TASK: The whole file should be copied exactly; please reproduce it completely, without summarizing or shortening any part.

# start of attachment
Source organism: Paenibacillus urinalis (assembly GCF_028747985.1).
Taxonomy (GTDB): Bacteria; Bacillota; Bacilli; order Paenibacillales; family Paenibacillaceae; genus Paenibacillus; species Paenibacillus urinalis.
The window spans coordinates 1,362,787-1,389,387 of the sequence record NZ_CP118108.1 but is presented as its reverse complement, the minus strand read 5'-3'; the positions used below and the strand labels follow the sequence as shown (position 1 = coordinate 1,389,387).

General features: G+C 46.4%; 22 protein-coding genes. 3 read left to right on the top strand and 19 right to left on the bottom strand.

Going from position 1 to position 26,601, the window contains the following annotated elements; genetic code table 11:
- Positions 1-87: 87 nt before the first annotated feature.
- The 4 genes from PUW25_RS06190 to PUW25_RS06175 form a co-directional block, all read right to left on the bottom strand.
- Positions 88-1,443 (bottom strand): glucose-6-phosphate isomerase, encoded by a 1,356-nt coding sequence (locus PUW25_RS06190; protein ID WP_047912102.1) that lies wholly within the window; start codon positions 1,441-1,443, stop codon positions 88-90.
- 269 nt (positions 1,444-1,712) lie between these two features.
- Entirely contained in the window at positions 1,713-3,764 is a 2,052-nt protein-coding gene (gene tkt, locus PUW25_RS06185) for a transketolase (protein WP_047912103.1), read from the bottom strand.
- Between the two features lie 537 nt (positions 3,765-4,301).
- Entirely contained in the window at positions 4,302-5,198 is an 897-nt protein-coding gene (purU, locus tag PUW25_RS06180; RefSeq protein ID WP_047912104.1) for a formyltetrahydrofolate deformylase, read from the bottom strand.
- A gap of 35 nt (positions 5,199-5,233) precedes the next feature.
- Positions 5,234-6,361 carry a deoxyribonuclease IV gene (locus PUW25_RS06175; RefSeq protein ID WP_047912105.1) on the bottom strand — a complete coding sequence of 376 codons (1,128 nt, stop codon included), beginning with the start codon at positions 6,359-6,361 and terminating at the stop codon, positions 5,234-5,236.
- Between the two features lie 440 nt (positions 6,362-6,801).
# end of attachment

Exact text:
Source organism: Paenibacillus urinalis (assembly GCF_028747985.1).
Taxonomy (GTDB): Bacteria; Bacillota; Bacilli; order Paenibacillales; family Paenibacillaceae; genus Paenibacillus; species Paenibacillus urinalis.
The window spans coordinates 1,362,787-1,389,387 of the sequence record NZ_CP118108.1 but is presented as its reverse complement, the minus strand read 5'-3'; the positions used below and the strand labels follow the sequence as shown (position 1 = coordinate 1,389,387).

General features: G+C 46.4%; 22 protein-coding genes. 3 read left to right on the top strand and 19 right to left on the bottom strand.

Going from position 1 to position 26,601, the window contains the following annotated elements; genetic code table 11:
- Positions 1-87: 87 nt before the first annotated feature.
- The 4 genes from PUW25_RS06190 to PUW25_RS06175 form a co-directional block, all read right to left on the bottom strand.
- Positions 88-1,443 (bottom strand): glucose-6-phosphate isomerase, encoded by a 1,356-nt coding sequence (locus PUW25_RS06190; protein ID WP_047912102.1) that lies wholly within the window; start codon positions 1,441-1,443, stop codon positions 88-90.
- 269 nt (positions 1,444-1,712) lie between these two features.
- Entirely contained in the window at positions 1,713-3,764 is a 2,052-nt protein-coding gene (gene tkt, locus PUW25_RS06185) for a transketolase (protein WP_047912103.1), read from the bottom strand.
- Between the two features lie 537 nt (positions 3,765-4,301).
- Entirely contained in the window at positions 4,302-5,198 is an 897-nt protein-coding gene (purU, locus tag PUW25_RS06180; RefSeq protein ID WP_047912104.1) for a formyltetrahydrofolate deformylase, read from the bottom strand.
- A gap of 35 nt (positions 5,199-5,233) precedes the next feature.
- Positions 5,234-6,361 carry a deoxyribonuclease IV gene (locus PUW25_RS06175; RefSeq protein ID WP_047912105.1) on the bottom strand — a complete coding sequence of 376 codons (1,128 nt, stop codon included), beginning with the start codon at positions 6,359-6,361 and terminating at the stop codon, positions 5,234-5,236.
- Between the two features lie 440 nt (positions 6,362-6,801).